Established in 2020 Wednesday, June 12, 2024

Better math adds up to trillions in climate-related savings: Statisticians curb uncertainty in climate models
Evolution of the sun in extreme ultraviolet light from 2010 through 2020. Image courtesy: Dan Seaton/European Space Agency/NOAA/JPL-Caltech.

RIVERSIDE, CA.- A new study greatly reduces uncertainty in climate change predictions, a move economists say could save the world trillions in adaptations for a hotter future. The study, published in the journal Nature Communications, considers dozens of climate models from different countries that differ in the magnitude of global warming they predict to occur by the end of the century.

Warming in these models is caused by emissions of carbon dioxide, or CO2, in the atmosphere. CO2 is a greenhouse gas, which creates a kind of blanket in the atmosphere, trapping heat from Earth's surface and preventing it from radiating into space.

"All of the models predict warming when CO2 is doubled. But their predictions vary greatly from each other, from 1.3 to 3 degrees Celsius. And that is a problem," said King-Fai Li, the study's first author and UC Riverside assistant professor of environmental science and statistics.

The 2015 Paris Agreement aims to keep future global warming to below 1.5 degrees Celsius to avoid irreversible damage. Climate models predicting 1.3 degrees Celsius warming by the end of the century imply a more relaxed timeline for humanity to reverse climate change. However, the prediction of 3 degrees of warming by other models suggests much more urgent action is needed.

"Other studies have found that a rush adoption of immature technology for renewable energy may cause economic harm to the tune of tens of trillions of dollars," said Ka-Kit Tung, the study's corresponding author at the University of Washington.

There has also been some argument among prominent climate scientists about whether the latest generation of climate models compiled by the Intergovernmental Panel on Climate Change run too hot, meaning they wonder whether the projected warming is too great.

"There's a question about whether these climate models are trustworthy," Li said. All climate models can accurately simulate known historical warming in the past 150 years, but their predictions of future warming diverge even given the same emission scenarios. This is where the current dilemma lies.

"We depend on models to tell us exactly how hot the future might be, but different models predict different degrees of warming by the end of this century," Li said. "The uncertainty generated by these differences has persisted for four decades, despite great efforts to reduce it."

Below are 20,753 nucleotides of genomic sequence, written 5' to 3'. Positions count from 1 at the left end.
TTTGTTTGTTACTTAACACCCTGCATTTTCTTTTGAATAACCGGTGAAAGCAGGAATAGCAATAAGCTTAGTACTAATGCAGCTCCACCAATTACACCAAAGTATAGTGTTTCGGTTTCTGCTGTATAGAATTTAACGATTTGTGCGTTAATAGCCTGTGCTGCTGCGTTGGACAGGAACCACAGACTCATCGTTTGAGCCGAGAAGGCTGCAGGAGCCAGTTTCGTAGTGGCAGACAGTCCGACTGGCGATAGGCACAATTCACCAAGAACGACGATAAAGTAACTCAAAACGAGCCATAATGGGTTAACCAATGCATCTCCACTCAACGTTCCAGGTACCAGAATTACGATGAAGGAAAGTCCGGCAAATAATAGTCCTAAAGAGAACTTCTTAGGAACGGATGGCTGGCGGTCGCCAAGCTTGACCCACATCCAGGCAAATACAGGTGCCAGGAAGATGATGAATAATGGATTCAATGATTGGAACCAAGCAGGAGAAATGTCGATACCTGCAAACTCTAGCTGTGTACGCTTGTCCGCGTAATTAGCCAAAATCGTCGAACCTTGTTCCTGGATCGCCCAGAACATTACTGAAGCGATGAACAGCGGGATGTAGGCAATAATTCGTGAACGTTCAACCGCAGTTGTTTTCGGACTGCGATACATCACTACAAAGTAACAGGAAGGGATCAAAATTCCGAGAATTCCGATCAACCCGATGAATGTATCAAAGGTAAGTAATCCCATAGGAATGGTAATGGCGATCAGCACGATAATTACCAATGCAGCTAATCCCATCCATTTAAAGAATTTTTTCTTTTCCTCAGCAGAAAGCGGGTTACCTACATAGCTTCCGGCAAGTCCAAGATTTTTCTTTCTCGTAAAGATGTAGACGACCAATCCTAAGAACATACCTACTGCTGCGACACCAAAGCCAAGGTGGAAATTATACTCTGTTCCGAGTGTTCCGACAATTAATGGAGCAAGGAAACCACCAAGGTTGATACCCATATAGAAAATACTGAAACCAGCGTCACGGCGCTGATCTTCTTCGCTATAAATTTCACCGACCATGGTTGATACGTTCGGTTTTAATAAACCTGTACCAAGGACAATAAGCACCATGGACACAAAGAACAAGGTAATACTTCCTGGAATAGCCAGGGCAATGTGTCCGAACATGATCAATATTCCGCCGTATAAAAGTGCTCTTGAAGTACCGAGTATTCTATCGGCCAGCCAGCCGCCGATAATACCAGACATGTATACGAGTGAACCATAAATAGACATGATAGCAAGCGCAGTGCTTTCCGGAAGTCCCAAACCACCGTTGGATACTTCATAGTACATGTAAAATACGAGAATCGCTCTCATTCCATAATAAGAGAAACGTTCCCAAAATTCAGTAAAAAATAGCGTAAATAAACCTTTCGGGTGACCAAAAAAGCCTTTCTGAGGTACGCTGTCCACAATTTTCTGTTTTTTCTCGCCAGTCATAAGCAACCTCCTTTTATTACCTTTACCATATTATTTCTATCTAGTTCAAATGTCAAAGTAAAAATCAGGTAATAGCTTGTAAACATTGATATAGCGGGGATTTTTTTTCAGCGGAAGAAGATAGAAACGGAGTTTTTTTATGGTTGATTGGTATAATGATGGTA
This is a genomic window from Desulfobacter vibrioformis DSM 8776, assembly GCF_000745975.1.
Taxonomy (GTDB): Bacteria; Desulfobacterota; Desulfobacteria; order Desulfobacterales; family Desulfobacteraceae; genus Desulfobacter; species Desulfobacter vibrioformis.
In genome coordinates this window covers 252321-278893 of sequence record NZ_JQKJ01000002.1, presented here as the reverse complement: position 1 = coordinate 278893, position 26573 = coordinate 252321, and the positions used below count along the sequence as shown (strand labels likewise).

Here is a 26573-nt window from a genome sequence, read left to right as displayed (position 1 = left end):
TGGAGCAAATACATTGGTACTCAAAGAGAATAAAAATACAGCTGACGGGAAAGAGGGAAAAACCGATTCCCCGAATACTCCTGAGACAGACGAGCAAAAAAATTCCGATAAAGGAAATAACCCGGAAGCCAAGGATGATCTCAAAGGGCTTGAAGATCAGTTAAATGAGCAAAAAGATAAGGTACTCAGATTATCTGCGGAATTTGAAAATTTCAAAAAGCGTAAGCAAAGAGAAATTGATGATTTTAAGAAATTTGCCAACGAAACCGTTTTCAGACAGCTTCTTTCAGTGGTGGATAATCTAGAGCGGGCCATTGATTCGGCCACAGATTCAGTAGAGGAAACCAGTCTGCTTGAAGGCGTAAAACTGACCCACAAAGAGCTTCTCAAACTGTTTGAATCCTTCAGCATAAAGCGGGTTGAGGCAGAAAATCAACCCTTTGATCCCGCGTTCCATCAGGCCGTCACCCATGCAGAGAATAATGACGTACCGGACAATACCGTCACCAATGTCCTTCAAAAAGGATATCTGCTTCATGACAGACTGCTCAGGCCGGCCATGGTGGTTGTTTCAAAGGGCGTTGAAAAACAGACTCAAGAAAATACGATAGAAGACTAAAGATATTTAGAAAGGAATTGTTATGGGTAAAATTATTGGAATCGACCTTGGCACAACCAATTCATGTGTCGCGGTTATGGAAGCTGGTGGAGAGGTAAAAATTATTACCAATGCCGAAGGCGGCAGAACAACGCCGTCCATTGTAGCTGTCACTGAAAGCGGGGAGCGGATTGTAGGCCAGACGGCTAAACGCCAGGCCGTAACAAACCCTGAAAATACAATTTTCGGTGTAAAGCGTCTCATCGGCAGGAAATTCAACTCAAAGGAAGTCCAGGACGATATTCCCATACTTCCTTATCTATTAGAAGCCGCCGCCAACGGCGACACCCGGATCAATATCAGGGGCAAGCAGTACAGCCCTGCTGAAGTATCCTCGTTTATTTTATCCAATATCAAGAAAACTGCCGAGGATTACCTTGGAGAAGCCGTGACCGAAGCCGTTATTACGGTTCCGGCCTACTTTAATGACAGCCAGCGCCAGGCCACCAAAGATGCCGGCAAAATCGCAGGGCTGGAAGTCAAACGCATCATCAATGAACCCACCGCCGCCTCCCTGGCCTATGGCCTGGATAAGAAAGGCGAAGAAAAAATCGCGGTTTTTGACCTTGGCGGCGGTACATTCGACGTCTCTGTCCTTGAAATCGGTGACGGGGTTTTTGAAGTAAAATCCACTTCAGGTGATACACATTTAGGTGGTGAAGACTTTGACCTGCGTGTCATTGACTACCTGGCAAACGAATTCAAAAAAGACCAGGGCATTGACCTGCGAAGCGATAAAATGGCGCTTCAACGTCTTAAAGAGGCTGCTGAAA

To increase the specificity of the predictions, and to gauge their accuracy, Li and Tung used a natural phenomenon—the 11-year solar cycle—to probe Earth's climate response to increased CO2 in the atmosphere.

In 1613, Galileo Galilei used a newly-invented telescope and discovered dark spots moving across the surface of the sun. The number of sunspots changes over time, in cycles. The 11-year sunspot cycle, as it is now known, affects the radiation reaching the Earth, getting alternately stronger and weaker.

"Every time the sun naturally gets hotter, it increases radiation that goes into the atmosphere on Earth," Li said. The changes in solar radiation have been measured by orbiting satellites since the 1970s.

During roughly five-year periods where the sun's radiation gets stronger, the average Earth surface temperature goes up by 0.1 degree Celsius. Though this amount of warming is much smaller than likely warming due to CO2 increases, the way Earth responds to sunspots and CO2 is analogous.

"A model with a weak response to the 11-year solar cycle also produces a weak response to the CO2 increase. Only models that can produce a solar cycle response consistent with observation could be trusted to produce the correct warming due to greenhouse gases," Li said.

Li and Tung found eight models that agree within the uncertainty range of the observed solar-cycle responses, and they concluded that these models are generally not overpredicting the amount of warming or running too "hot." The value they predict is about 2.2 degrees Celsius by the time the amount of CO2 in the atmosphere doubles over preindustrial values.

Some economists have estimated that reducing the uncertainty spread in climate predictions by half could save the world $10 trillion. This study went further than that, reducing the spread by two-thirds.

Pleased by this outcome, the researchers hope to further emphasize the value of using the information to bolster infrastructure.

"There are some who don't understand the gravity of the world's climate situation. They do not understand that the tipping point occurs once, and once we reach it there is no way to come back," Li said.

"The heat waves, droughts, megafires, and in some places, cold surges—the consequences will be disastrous in terms of damage and life loss. Better predictions about what our world will be like 100 years from now give us a fighting chance of adapting."

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